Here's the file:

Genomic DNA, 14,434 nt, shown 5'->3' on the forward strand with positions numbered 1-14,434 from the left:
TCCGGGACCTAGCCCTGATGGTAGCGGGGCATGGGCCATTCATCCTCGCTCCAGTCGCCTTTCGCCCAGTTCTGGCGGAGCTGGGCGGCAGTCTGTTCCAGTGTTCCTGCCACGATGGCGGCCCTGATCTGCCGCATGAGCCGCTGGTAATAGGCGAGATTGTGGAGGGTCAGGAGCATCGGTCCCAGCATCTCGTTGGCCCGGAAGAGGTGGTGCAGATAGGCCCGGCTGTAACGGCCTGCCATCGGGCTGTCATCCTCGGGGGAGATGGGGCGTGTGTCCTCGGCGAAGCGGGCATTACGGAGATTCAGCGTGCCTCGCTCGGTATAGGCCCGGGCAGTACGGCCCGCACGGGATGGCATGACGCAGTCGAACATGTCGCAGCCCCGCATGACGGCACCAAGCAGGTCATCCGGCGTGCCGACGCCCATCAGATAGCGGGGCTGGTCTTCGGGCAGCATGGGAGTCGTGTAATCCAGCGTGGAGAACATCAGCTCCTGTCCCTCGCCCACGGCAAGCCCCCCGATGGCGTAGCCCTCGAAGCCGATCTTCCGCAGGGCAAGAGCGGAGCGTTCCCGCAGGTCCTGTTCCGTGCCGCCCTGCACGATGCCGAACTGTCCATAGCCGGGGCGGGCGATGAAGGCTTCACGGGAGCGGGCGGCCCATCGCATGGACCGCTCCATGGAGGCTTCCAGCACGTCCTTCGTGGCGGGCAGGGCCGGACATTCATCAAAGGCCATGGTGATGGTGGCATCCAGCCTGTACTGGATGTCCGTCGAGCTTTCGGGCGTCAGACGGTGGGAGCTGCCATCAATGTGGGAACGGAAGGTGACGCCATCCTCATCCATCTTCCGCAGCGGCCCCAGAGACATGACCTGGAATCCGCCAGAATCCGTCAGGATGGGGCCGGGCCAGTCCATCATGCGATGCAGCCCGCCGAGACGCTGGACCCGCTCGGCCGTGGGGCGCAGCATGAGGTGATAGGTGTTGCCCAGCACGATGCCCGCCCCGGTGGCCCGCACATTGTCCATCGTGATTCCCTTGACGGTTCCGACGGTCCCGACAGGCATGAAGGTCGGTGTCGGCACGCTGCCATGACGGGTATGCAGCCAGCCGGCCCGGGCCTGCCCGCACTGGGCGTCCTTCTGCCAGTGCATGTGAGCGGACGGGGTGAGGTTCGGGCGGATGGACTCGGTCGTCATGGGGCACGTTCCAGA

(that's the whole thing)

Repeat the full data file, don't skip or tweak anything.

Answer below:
Genomic DNA, 14,434 nt, shown 5'->3' on the forward strand with positions numbered 1-14,434 from the left:
TCCGGGACCTAGCCCTGATGGTAGCGGGGCATGGGCCATTCATCCTCGCTCCAGTCGCCTTTCGCCCAGTTCTGGCGGAGCTGGGCGGCAGTCTGTTCCAGTGTTCCTGCCACGATGGCGGCCCTGATCTGCCGCATGAGCCGCTGGTAATAGGCGAGATTGTGGAGGGTCAGGAGCATCGGTCCCAGCATCTCGTTGGCCCGGAAGAGGTGGTGCAGATAGGCCCGGCTGTAACGGCCTGCCATCGGGCTGTCATCCTCGGGGGAGATGGGGCGTGTGTCCTCGGCGAAGCGGGCATTACGGAGATTCAGCGTGCCTCGCTCGGTATAGGCCCGGGCAGTACGGCCCGCACGGGATGGCATGACGCAGTCGAACATGTCGCAGCCCCGCATGACGGCACCAAGCAGGTCATCCGGCGTGCCGACGCCCATCAGATAGCGGGGCTGGTCTTCGGGCAGCATGGGAGTCGTGTAATCCAGCGTGGAGAACATCAGCTCCTGTCCCTCGCCCACGGCAAGCCCCCCGATGGCGTAGCCCTCGAAGCCGATCTTCCGCAGGGCAAGAGCGGAGCGTTCCCGCAGGTCCTGTTCCGTGCCGCCCTGCACGATGCCGAACTGTCCATAGCCGGGGCGGGCGATGAAGGCTTCACGGGAGCGGGCGGCCCATCGCATGGACCGCTCCATGGAGGCTTCCAGCACGTCCTTCGTGGCGGGCAGGGCCGGACATTCATCAAAGGCCATGGTGATGGTGGCATCCAGCCTGTACTGGATGTCCGTCGAGCTTTCGGGCGTCAGACGGTGGGAGCTGCCATCAATGTGGGAACGGAAGGTGACGCCATCCTCATCCATCTTCCGCAGCGGCCCCAGAGACATGACCTGGAATCCGCCAGAATCCGTCAGGATGGGGCCGGGCCAGTCCATCATGCGATGCAGCCCGCCGAGACGCTGGACCCGCTCGGCCGTGGGGCGCAGCATGAGGTGATAGGTGTTGCCCAGCACGATGCCCGCCCCGGTGGCCCGCACATTGTCCATCGTGATTCCCTTGACGGTTCCGACGGTCCCGACAGGCATGAAGGTCGGTGTCGGCACGCTGCCATGACGGGTATGCAGCCAGCCGGCCCGGGCCTGCCCGCACTGGGCGTCCTTCTGCCAGTGCATGTGAGCGGACGGGGTGAGGTTCGGGCGGATGGACTCGGTCGTCATGGGGCACGTTCCAGA